WHO's Africa director Matshidiso R. Moeti said at a press briefing Monday that flooding in January that tore apart Kinshasa, the teeming and ramshackle capital of the country, had left many exposed to the great risk of contracting cholera.
“In a big city like Kinshasa, which has between 10 and 12 million inhabitants, the rains and the floods make the risk of a spread of this epidemic very high,” said Moeti.
Senior Health Ministry official Sylvain Yuma Ramazani also told reporters that “531 cases, with 32 deaths” had been registered since first signs of a cholera outbreak in Kinshasa emerged in November.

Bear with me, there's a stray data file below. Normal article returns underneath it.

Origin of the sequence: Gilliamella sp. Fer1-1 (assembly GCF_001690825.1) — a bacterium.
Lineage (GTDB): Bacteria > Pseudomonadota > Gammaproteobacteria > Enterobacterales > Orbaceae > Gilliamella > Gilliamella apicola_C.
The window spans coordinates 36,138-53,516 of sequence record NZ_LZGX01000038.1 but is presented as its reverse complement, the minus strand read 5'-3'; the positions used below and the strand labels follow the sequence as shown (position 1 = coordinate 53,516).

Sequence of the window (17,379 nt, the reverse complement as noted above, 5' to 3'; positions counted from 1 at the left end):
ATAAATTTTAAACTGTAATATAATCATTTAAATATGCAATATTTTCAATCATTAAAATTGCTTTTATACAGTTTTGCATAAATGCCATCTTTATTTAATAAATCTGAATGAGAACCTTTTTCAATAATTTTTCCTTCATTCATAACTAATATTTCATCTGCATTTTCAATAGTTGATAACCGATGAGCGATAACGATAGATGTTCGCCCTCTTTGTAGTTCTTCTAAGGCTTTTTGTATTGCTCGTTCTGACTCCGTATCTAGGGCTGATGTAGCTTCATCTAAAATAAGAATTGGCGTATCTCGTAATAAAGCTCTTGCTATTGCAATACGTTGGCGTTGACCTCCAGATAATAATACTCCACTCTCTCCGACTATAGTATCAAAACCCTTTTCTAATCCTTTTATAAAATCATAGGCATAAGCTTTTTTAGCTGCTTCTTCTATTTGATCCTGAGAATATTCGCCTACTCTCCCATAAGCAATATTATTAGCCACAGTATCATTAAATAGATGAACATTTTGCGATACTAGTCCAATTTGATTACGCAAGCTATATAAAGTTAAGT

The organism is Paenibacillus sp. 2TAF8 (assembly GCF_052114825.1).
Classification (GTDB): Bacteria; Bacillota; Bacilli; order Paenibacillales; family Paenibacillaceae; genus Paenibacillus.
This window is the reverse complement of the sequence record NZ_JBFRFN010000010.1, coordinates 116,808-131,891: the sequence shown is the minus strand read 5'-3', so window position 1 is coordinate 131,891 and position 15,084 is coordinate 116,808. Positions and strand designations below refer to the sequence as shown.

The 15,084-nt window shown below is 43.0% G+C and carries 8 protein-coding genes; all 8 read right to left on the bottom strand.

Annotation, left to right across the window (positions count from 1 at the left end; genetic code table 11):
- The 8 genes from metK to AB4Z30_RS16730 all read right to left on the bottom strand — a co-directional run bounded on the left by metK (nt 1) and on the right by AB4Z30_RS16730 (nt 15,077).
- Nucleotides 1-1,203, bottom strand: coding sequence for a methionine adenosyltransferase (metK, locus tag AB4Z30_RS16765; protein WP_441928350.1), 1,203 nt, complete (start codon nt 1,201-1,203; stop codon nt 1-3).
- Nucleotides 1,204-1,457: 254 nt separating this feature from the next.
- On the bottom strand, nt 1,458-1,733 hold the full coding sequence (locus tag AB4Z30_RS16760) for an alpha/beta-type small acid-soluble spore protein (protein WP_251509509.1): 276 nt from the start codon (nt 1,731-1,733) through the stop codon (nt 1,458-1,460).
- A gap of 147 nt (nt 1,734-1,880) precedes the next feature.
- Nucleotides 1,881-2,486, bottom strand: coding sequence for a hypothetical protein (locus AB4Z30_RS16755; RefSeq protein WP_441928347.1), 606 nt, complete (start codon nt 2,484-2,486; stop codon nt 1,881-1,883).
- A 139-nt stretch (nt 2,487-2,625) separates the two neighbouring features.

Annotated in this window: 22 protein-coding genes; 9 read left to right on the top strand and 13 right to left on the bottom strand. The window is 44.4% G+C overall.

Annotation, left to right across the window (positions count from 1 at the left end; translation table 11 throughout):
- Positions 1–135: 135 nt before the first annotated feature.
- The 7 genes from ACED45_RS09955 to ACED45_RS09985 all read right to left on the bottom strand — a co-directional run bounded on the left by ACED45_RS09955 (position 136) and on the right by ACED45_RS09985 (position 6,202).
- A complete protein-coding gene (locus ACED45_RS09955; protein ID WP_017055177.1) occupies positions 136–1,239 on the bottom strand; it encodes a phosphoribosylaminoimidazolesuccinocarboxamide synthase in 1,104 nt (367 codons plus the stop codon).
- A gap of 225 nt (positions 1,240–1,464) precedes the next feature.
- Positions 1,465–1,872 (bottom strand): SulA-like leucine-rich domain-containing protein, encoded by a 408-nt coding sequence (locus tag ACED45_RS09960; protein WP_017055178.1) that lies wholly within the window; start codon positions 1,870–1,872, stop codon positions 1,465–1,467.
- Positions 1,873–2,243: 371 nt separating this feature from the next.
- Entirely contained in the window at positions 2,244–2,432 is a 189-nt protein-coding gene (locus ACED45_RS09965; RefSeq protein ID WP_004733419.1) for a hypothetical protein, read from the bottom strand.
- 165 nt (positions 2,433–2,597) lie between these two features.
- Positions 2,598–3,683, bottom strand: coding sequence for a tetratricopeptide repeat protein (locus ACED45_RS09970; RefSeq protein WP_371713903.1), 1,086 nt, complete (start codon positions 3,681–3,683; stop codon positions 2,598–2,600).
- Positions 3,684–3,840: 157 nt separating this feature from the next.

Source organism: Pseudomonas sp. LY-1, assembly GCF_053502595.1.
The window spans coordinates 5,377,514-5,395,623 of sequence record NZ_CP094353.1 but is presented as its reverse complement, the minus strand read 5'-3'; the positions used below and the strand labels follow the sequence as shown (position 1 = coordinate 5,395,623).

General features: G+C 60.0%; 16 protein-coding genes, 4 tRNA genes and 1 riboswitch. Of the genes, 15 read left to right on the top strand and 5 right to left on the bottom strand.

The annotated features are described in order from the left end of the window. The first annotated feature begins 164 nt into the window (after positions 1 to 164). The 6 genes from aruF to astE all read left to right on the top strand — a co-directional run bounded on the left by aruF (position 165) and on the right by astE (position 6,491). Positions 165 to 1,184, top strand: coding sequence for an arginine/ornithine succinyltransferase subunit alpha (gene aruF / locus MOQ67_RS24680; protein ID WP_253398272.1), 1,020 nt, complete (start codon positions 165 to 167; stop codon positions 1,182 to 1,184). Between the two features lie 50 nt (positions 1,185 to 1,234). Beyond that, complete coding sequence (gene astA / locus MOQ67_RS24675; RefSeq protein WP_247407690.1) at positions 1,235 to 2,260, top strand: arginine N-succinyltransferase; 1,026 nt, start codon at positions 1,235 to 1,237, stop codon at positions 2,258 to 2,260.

“The situation is serious,” Ramazani said, adding that 21 of the 35 health zones of Kinshasa had been hit by the spread of cholera.
Some 11 tonnes of medical supplies have been delivered to authorities by the WHO to enable them to respond to a potential crisis, said the United Nations health body. The UN said last year that slums comprised almost 75 percent of Kinshasa and many homes in those areas had no access to sanitation or electricity. The worst-hit neighborhood in the current cholera outbreak is Camp Luka, an overcrowded area where people have no access to toilets and potable water.
The flood-caused outbreak in Kinshasa comes amid a wider spread of the disease in DR Congo, a vast central African country. Estimates suggest a thousand people have died and 50,000 contracted the disease since 2017.
Cholera is highly infectious and can cause death in persistent conditions of poor sanitation and contaminated water or food.